Remembering Aaron Swartz’s Legacy
Activists, academics, and artists all hope to honor his life through change.
This past Saturday marked the one year anniversary of Aaron Swartz’s death, and while some commemorated the life of the internet activist by hacking an MIT website, others have looked to the anniversary as a call to arms. Like so much of Aaron Swartz’s life, his political activism was multifaceted, and the sheer scope of the protests and political acts being done in his name is a testament to his influence and the many people he touched. Here’s a look at how some of those close to Aaron are trying to honor his legacy.
On Saturday, Larry Lessig, a Harvard Law professor and close friend of Aaron’s, began a week-long walk across New Hampshire, which he’s dubbed The New Hampshire Rebellion. In a reference to the cross-country walk that activist Granny D undertook to draw attention to campaign finance reform, Lessig’s 200-mile walk aims to raise awareness about corruption in Washington, and his destination is Dixville Notch, the town where the first ballots will be cast in the 2016 presidential election. Today is day three of the walk, which you can follow on Twitter at @nhrebellion.
Last year, in the months following Swartz’s death, Texas Senator John Cornyn held a Judiciary committee hearing in which he asked Attorney General Eric Holder whether the Department of Justice was in the right as they investigated Swartz’s case. At the time, Holder said that he believed it was a “good use of prosecutorial discretion.” Last Friday, Cornyn and seven other legislators submitted a letter to Holder following up on the original hearing. “In March, you testified that Mr. Swartz’s case was a good use of ‘prosecutorial discretion,'” they wrote in the letter, embedded below. “We respectfully disagree.” The lawmakers cite several findings in the MIT report as troubling, among them that Stephen Heymann, the lead prosecutor, saw Swartz’s activism as cause for scaling up the superseding indictment, and felt that his flip comments comparing MIT to a rape victim were unprofessional and may have “infected the prosecution in general.”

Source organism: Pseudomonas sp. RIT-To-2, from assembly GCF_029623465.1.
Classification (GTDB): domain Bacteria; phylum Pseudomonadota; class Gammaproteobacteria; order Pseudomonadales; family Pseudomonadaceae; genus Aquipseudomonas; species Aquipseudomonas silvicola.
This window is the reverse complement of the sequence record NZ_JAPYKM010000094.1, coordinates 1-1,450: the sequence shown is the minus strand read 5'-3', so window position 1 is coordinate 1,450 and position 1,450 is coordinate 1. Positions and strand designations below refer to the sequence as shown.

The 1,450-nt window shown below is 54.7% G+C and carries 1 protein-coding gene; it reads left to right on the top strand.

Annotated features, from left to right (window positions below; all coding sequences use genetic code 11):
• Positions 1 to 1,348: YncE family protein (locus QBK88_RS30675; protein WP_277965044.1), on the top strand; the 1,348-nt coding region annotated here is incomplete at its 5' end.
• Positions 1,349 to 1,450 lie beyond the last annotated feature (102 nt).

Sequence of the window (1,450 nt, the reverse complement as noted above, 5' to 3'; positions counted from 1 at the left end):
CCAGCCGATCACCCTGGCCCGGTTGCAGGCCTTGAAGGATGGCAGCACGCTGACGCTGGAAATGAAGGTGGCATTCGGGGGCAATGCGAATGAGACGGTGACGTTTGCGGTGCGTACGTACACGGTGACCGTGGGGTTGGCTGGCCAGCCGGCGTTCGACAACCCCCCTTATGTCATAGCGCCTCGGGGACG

Filmmaker Brian Knappenberger’s documentary about Aaron Swartz, The Internet’s Own Boy, will be showing at the Sundance Film Festival next week. To promote both the film and an upcoming protest, Knappenberger released a re-cut trailer (seen below) that questions the government’s mass surveillance techniques. The protest, dubbed The Day We Fight Back, is scheduled for February 11, and will involved online entities such as Access, Demand Progress, Electronic Frontier Foundation, Fight for the Future, Free Press, The Other 98%, BoingBoing, Mozilla, Reddit, and ThoughtWorks. There’s no word yet as to whether these sites will go dark, as they did when Swartz was leading the Stop SOPA/PIPA protests back in 2011. “Today the greatest threat to a free Internet, and broader free society, is the National Security Agency’s mass spying regime,” said David Segal, who cofounded Demand Progress with Swartz, in a statement announcing the protest. “If Aaron were alive he’d be on the front lines, fighting back against these practices that undermine our ability to engage with each other as genuinely free human beings.”